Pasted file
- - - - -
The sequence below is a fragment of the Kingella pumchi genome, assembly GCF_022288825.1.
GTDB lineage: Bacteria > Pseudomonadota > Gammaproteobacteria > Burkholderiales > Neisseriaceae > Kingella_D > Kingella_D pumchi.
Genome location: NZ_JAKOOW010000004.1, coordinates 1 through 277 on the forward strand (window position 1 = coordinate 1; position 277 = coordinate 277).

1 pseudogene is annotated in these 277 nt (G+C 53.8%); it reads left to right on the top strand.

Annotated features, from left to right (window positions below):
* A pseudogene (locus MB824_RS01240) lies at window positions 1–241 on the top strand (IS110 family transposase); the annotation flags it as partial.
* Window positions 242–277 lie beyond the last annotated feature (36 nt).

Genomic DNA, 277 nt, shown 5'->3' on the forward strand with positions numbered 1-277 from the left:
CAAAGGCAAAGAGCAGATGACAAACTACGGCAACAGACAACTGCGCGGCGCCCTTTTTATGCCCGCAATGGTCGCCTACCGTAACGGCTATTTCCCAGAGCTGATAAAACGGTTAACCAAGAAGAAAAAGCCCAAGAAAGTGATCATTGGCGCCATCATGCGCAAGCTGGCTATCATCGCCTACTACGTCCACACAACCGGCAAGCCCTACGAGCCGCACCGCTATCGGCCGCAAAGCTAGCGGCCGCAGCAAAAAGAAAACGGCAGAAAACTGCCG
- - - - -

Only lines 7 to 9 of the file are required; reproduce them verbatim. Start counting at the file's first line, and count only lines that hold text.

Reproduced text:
* Window positions 242–277 lie beyond the last annotated feature (36 nt).

Genomic DNA, 277 nt, shown 5'->3' on the forward strand with positions numbered 1-277 from the left:
CAAAGGCAAAGAGCAGATGACAAACTACGGCAACAGACAACTGCGCGGCGCCCTTTTTATGCCCGCAATGGTCGCCTACCGTAACGGCTATTTCCCAGAGCTGATAAAACGGTTAACCAAGAAGAAAAAGCCCAAGAAAGTGATCATTGGCGCCATCATGCGCAAGCTGGCTATCATCGCCTACTACGTCCACACAACCGGCAAGCCCTACGAGCCGCACCGCTATCGGCCGCAAAGCTAGCGGCCGCAGCAAAAAGAAAACGGCAGAAAACTGCCG